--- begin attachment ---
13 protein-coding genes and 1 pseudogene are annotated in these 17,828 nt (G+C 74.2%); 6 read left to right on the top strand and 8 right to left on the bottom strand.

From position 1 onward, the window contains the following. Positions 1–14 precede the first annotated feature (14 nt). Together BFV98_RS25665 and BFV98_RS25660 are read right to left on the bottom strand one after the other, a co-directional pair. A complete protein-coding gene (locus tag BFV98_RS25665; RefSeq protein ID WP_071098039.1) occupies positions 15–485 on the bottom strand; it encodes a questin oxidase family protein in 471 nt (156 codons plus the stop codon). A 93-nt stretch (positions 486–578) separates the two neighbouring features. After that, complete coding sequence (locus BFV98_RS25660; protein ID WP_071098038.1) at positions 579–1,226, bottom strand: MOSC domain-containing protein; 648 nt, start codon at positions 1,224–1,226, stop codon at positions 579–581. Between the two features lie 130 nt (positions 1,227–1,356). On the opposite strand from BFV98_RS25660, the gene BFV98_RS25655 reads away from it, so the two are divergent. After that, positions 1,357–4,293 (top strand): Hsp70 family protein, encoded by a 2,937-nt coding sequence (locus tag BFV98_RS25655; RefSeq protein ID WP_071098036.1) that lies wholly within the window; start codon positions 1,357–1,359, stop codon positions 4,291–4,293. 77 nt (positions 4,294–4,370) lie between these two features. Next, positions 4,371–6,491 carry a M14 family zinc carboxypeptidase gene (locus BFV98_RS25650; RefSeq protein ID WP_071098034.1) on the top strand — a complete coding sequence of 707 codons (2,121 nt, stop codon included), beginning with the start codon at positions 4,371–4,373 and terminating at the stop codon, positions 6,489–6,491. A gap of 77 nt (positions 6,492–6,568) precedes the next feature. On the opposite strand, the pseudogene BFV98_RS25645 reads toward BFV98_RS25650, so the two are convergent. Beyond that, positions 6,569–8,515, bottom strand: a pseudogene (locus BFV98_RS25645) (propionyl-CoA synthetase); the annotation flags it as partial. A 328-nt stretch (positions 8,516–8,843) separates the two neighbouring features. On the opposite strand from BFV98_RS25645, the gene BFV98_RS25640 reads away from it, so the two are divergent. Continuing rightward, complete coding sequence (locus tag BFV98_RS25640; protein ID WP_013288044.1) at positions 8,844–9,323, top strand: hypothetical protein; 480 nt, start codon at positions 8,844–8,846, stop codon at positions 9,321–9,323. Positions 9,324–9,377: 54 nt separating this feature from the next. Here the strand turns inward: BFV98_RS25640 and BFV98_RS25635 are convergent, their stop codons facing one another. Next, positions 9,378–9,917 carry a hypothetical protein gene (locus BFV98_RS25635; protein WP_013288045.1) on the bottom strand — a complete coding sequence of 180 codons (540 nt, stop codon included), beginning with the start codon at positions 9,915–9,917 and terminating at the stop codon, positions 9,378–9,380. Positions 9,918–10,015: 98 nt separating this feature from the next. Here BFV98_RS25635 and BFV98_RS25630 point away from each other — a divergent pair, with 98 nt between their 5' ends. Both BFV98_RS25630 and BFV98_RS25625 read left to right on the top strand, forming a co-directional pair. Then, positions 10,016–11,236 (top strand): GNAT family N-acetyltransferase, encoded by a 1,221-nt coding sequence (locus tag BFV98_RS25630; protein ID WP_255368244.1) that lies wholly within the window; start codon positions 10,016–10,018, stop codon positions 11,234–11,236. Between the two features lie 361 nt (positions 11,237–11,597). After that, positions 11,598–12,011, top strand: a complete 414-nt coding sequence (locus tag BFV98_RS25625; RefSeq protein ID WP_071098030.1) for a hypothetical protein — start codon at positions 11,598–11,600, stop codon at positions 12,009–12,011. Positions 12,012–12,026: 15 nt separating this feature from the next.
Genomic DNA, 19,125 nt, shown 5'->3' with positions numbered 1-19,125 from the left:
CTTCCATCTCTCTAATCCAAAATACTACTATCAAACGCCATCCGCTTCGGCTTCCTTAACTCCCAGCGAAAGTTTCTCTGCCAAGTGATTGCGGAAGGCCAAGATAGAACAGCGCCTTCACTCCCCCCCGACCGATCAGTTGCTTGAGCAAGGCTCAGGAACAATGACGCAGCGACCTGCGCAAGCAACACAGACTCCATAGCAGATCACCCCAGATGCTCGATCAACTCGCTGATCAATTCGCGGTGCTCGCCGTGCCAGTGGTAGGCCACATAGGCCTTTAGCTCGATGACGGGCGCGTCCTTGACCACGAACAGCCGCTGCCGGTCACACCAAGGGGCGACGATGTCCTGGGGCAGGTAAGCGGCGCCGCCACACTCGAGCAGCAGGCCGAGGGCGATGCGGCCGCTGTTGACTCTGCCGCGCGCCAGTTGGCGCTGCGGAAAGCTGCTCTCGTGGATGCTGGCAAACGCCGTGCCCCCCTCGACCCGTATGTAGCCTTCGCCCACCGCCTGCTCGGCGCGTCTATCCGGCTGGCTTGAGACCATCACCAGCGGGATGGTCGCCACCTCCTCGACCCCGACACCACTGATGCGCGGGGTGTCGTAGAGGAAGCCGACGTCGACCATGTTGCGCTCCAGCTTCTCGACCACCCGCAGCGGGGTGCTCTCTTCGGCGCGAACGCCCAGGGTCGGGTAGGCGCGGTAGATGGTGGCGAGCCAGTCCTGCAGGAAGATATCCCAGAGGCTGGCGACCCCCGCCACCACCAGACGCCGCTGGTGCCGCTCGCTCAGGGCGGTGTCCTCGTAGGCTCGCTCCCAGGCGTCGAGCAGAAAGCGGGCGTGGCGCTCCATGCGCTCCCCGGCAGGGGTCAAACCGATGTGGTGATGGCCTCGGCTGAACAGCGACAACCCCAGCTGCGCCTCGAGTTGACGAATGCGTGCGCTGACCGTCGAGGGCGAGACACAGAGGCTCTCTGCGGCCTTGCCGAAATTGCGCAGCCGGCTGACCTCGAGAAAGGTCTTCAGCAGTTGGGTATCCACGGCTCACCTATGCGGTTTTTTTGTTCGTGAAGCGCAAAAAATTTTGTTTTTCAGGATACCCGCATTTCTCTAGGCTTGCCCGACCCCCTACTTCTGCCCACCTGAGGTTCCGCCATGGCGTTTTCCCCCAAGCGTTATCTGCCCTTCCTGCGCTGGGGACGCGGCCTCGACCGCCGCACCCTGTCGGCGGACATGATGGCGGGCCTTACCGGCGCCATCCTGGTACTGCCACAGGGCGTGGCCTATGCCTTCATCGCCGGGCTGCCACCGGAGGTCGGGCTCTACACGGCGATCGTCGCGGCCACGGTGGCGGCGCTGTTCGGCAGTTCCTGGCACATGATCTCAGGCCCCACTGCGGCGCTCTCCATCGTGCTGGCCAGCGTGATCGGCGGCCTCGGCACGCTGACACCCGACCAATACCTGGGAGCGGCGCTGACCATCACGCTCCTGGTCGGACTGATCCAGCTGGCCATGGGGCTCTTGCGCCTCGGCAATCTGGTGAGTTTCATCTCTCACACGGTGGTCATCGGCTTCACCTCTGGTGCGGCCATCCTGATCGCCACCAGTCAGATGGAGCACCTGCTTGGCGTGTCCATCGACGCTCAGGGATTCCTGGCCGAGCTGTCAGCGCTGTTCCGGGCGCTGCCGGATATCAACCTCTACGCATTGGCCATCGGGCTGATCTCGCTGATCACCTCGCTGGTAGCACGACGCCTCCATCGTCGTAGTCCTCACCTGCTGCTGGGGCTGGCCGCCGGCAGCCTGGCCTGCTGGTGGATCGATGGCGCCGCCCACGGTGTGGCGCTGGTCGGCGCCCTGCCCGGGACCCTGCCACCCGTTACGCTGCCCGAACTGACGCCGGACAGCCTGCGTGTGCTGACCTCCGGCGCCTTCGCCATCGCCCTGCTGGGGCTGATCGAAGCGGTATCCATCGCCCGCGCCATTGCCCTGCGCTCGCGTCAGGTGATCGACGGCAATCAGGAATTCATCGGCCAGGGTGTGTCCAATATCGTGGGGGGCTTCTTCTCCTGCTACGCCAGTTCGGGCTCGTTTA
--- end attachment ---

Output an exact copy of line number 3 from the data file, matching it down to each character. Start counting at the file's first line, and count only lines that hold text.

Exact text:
Genomic DNA, 19,125 nt, shown 5'->3' with positions numbered 1-19,125 from the left: